REAL CLOTHES: DEAR ANNIE...
Sunday 26 December 1999
Mary Brown, Cardiff
Well hello there and happy Boxing Day. Readers, do you realise this is our FIFTH Christmas together. Mary, these trousers sound slinky. Well, the wonders of the internet! I did a search in London, south-east England, southern England, Great Britain and then I thought, Bruno Saint Hilaire ... could be Italian with that first name, could be French with that surname. So I tried Paris, and bingo! I found it. Several phone calls ensued in which I had to use my once-excellent now tres-rusty French and after following the trail round various French cities I managed to track down the UK agent (I realise that I am showing off). And they told me that your nearest stockist is Cayzers, 116-120 Chepstow Road, Newport, Gwent (tel: 01633 258877). There are lots of other stockists too for anyone interested - John Lewis and Selfridges being just two: ring 01902 747646 for details of your nearest ones.
Where can I get a man's winter hat, in fur or astrakhan, genuine or imitation, without brim, peak or earflaps? I had one in real black astrakhan but lost it. It cost me $15 in the street market in Moscow; it would have been cheaper in GUM but they only had one size and didn't want to serve me in any case. I realise it will be a lot dearer in London.
C Jermey, London
Astrakhan (or persian lamb) is very popular in Russia as it comes from the tight curly fleece of the karakul lamb, which is found there. And, for those of you, like me, who don't know what GUM is (I thought you were referring to the fact that you could have paid for your hat in sticks of gum - silly me) let me explain that it is a store in Moscow. I have managed to find some places here that sell them (after much looking, let me tell you) but as you predicted, they cost some. Bates at 21a Jermyn Street, London SW1 (tel: 0171 734 2722) does one in real astrakhan for pounds 195 that is shaped like an American airforce hat, which is what I imagine yours is like. If you'd like one in fake astrakhan then the milliner Clare Tester of Angus and Hamie hats can make you one from pounds 70. She is based in Scotland but can work with you by post/telephone (tel: 01764 652153).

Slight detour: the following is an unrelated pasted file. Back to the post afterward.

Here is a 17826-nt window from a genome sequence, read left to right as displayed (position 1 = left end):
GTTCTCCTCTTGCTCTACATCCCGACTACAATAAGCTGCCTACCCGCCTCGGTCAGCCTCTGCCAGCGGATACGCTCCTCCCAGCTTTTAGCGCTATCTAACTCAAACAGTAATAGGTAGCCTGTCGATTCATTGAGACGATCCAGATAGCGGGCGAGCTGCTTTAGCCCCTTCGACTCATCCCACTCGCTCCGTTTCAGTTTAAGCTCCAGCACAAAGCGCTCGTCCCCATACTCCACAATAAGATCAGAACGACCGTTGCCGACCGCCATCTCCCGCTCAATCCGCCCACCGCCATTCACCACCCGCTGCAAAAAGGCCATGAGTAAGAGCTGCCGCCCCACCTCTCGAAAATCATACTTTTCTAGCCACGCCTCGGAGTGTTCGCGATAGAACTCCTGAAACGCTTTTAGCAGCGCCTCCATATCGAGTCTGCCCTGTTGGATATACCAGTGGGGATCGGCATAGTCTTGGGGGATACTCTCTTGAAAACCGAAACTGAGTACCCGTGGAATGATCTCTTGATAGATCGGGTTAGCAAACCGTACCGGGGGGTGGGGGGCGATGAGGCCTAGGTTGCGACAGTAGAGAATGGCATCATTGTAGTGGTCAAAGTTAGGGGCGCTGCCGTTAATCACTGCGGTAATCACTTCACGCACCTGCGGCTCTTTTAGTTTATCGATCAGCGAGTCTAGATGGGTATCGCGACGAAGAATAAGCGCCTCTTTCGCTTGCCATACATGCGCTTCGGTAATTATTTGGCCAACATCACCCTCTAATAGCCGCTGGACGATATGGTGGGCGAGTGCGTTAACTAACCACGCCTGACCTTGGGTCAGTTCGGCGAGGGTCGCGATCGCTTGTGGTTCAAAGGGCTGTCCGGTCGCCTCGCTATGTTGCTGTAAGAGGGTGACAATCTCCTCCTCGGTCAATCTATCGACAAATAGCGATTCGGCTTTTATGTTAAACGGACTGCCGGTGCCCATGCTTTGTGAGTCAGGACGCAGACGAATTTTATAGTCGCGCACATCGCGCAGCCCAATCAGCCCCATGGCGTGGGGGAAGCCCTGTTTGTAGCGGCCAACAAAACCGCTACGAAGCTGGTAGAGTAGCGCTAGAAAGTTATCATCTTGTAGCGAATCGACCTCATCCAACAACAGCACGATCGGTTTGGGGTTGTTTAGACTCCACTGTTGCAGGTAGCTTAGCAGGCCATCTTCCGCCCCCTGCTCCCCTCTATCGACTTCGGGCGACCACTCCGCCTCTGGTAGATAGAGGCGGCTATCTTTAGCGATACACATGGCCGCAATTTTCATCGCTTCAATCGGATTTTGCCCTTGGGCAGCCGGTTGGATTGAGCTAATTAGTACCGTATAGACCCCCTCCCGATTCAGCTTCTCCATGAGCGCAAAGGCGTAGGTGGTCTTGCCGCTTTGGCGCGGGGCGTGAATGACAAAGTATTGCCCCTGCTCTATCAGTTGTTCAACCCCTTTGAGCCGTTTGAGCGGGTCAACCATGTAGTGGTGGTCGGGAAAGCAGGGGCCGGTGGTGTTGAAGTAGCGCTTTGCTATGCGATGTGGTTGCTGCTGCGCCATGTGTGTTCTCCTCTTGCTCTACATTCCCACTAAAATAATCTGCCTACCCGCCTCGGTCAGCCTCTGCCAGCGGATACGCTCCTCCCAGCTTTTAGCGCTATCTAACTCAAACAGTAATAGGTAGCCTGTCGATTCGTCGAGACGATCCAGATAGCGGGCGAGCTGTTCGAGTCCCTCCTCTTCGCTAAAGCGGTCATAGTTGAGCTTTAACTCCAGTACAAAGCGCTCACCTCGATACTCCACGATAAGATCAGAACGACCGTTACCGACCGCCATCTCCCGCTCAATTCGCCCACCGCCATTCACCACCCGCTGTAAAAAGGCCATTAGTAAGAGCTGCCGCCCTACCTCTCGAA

How are your pigs and children (not in that order)? I am replying to a reader's query about where to buy cheap designer bridal gowns (3 October). There is a place in Leeds called the "Abbey Wedding Warehouse" which has wedding dresses for all pockets. It includes ex-catwalk dresses at fantastically low prices. View by appointment only (tel: 0113 2782838).
Anne Aspinall, Lancs
The pigs and children are fine Anne, thanks for asking, and full of turkey (the latter - my pigs are fed on a strictly vegetarian diet). And thanks for the useful tip.
Prompted by your leather jacket fashion feature (31 October), I also have a leather jacket purchased second hand at an incredibly bargainous pounds 3, but with it came the second-hand stink. To be blunt, it smells like an old man died in it. I have tried most things: airing it for a month, spraying on copious amounts of deodorant, Fabreze, anything of a contrasting stench and the dry-cleaners who helpfully said they "don't do leather". None of these made any difference. Please advise before the flies swarm.
Nicola, Torquay, Devon
There are several things you might consider. 1) Swarms of flies are very fashionable; 2) Surely there must be loads of other dry-cleaners in Devon who would "do leather". Get the Yellow Pages out. I get asked about stinky things a lot. Usually I advise washing things in a solution of bicarbonate of soda or a mild solution of vinegar, or even vodka. All substances that are great at neutralising smells. But these are not suitable for leather as you cannot wash it. Dry-cleaning is your best option (and really you will find a dry-cleaner that will do it), but before you do that try leaving it on a washing line on a cold winter's night. There's something about cold night air, although I have a feeling it might not be strong enough for your particular poignant pong. Try it though.
I am hand-knitting a three-ply cashmere and silk dress for my son's wedding. Could you tell me what the fashionable length will be come April 2000? I am 5ft 5in tall, my legs are good, but I cannot make up my mind whether to knit it long, below the knee, knee length, or a bit above and I need to know when to stop! The pattern is a slight flare from under the bust to wherever. And please do tell me the dreadful clumpy shoes which are in at the moment will be out by then. Thank you.
Make it bang on the knee. And I certainly think that "dreadful clumpy shoes" will start becoming both less dreadful and less clumpy by next spring.
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